National regulation requiring disclosure of material climate risks should be a priority for the G20, according to major European and US pension funds and other institutional investors with more than $13trn (€11.5trn) in assets under management. The recommendation is one of several that the group of investors, which include the $293bn California Public Employees’ Retirement System (CalPERS) and major European asset owners such as the Swedish buffer funds, €183bn Dutch asset manager PGGM and the UK’s £50bn (€68bn) Universities Superannuation Scheme (USS), have set out in a climate change-focused letter to the governments of the world’s 20 largest economies (G20).Citing the landmark agreement reached at the UN climate change conference (COP21) in Paris in December 2015, the investors said that significant investment is needed to achieve the goals of the Paris agreement and that governments “have a responsibility to work with the private sector” to ensure this is catalysed.To that end, according to the investor group, the G20 should, among other steps, “prioritise rulemaking by national financial regulators to require disclosure of material climate risks”. They cited the work being done by the Task Force on Climate-related Financial Disclosure (TCFD) of the Financial Stability Board (FSB), and asked the G20 to consider the task force’s recommendations, due in December 2016, “as inputs towards any rulemaking” by national financial regulators.The TCFD is developing a framework for voluntary climate-related financial disclosure by companies, and is due to present a final report for consultation by the end of December.In their letter, the investors also called for the G20 to “support a doubling of global investment in clean energy by 2020”, saying the private sector needs policy support to achieve this goal, and for the governments to implement previously issued investor recommendations for action such as the introduction of “stable, reliable and economically meaningful carbon pricing” and the phasing out of subsidies for fossil fuels.The letter, which was co-sponsored by investor organisations such as the UN-backed Principles for Responsible Investment (PRI) and the Institutional Investor Network on Climate Change (IIGCC), comes in the lead-up to a summit of G20 leaders in Hangzhou, China, in early September.The investors also want to see “green finance” on the agenda of the summit, specifically conclusions drawn by the G20’s green finance study group.“We request that the green finance agenda be taken forward by future G20 presidencies,” the letter states.It comes after the UK’s Institute and Faculty of Actuaries (IFoA) earlier this week announced it has signed a letter to the G20, urging the governments to phase out fossil fuel subsidies.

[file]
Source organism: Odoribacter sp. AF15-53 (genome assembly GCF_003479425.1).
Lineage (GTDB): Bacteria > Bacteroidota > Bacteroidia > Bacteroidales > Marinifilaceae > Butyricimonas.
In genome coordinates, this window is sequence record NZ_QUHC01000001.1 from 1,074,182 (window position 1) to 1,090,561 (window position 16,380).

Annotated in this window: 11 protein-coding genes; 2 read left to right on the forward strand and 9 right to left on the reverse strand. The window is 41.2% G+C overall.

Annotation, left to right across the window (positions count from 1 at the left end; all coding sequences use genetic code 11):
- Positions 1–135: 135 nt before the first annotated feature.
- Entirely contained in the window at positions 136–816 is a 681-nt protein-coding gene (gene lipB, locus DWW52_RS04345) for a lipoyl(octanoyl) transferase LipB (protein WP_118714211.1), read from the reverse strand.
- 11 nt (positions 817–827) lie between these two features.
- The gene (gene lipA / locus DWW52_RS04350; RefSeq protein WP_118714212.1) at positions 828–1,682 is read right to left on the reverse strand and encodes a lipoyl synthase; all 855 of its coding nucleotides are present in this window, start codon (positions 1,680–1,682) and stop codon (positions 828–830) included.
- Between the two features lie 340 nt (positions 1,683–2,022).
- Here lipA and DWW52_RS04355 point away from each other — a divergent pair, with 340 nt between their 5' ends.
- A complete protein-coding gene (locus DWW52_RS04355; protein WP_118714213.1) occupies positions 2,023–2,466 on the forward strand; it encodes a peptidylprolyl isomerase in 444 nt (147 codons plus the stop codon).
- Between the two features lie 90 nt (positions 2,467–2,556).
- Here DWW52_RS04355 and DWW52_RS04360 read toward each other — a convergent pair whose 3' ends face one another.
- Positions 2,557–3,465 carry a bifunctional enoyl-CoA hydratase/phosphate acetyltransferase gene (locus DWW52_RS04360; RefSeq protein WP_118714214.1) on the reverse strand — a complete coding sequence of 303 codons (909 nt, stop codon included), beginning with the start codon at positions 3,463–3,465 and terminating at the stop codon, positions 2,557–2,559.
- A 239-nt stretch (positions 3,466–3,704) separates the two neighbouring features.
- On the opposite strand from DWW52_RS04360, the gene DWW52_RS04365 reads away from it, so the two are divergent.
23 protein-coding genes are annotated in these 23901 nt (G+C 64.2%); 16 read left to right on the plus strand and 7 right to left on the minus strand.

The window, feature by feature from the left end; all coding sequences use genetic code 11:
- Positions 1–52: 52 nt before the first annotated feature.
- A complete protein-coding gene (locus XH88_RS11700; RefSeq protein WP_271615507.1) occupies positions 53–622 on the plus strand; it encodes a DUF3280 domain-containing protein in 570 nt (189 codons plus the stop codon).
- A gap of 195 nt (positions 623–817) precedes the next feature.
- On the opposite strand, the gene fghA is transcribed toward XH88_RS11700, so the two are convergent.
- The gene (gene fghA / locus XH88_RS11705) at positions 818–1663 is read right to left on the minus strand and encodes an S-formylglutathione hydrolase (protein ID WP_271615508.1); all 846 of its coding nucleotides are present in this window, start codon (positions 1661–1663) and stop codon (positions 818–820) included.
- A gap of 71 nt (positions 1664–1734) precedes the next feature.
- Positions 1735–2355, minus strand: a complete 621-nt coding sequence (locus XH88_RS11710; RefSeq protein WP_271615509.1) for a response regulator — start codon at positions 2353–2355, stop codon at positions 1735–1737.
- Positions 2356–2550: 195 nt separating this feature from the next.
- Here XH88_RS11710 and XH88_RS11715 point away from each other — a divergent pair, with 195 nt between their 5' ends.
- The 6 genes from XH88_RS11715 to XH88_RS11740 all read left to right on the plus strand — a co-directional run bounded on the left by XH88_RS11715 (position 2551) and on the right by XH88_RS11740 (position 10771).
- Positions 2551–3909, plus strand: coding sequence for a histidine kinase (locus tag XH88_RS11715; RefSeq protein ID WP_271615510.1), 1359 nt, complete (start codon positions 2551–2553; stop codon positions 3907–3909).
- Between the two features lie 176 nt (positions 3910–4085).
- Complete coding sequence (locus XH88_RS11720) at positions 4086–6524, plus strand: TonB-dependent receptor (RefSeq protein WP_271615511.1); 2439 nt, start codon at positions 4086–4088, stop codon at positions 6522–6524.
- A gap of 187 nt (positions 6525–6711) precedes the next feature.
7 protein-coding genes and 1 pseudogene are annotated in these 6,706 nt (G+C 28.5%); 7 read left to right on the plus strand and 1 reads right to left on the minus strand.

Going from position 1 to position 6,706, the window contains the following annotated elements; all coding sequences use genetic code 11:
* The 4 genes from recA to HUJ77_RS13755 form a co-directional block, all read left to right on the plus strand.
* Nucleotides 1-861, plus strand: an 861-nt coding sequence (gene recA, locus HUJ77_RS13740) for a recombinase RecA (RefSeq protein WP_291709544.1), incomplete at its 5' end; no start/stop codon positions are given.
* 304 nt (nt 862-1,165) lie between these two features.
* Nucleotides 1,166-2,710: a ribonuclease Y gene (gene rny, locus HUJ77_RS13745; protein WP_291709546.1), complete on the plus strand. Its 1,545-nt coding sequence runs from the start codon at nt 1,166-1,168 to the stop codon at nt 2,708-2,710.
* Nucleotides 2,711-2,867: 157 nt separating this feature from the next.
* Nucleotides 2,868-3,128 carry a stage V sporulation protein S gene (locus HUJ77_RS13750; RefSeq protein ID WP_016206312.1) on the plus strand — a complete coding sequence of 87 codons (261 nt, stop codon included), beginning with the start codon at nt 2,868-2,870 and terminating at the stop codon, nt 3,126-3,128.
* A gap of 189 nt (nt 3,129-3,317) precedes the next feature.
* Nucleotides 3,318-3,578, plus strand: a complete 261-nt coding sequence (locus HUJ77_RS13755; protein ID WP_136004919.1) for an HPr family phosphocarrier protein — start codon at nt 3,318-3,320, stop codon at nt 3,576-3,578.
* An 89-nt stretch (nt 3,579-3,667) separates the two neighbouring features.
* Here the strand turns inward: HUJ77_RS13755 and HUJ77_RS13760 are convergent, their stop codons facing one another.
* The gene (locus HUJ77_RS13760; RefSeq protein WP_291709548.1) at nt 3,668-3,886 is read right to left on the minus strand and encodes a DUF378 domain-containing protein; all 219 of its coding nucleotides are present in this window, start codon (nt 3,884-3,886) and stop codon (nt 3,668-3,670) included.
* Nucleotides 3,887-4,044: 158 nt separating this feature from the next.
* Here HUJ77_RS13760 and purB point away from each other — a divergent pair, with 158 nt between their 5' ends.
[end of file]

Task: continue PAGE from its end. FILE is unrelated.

Denver pauses Chick-fil-A’s bid, citing their opposition to gay marriageWTVR.com 24 August 2015The Denver City Council is taking its time deciding whether Chick-fil-A, whose CEO is opposed to gay marriage, should be allowed to open a restaurant in the Denver airport.The City Council has voted to take two weeks “to look at the policies involved” before voting on whether Chick-fil-A would be approved to fry chicken bits in the Denver International Airport.The City Council, which made its ruling last week, told CNNMoney on Monday that Denver “has been at the forefront of honoring gay, lesbian, bisexual and transgender employees and their families with non-discrimination clauses and partner benefits.”The fast food chain’s opposition to gay marriage is what gave the city council “pause.”“When Denver International Airport proposed a concession with a company that had a history of funding opposition to this recognition, it was important that we as a City Council take a pause to ensure that all the policies are in place with all of the entities involved to ensure there will be no discrimination, and that benefits will be provided equally to all employees and their spouses, regardless of their sexual orientation,” said the City Council.When asked about the issue, a spokeswoman for Chick-fil-A said the company is “focused on serving great food and providing remarkable service to every single customer.”http://wtvr.com/2015/08/24/denver-pauses-chick-fil-as-bid-citing-their-opposition-to-gay-marriage/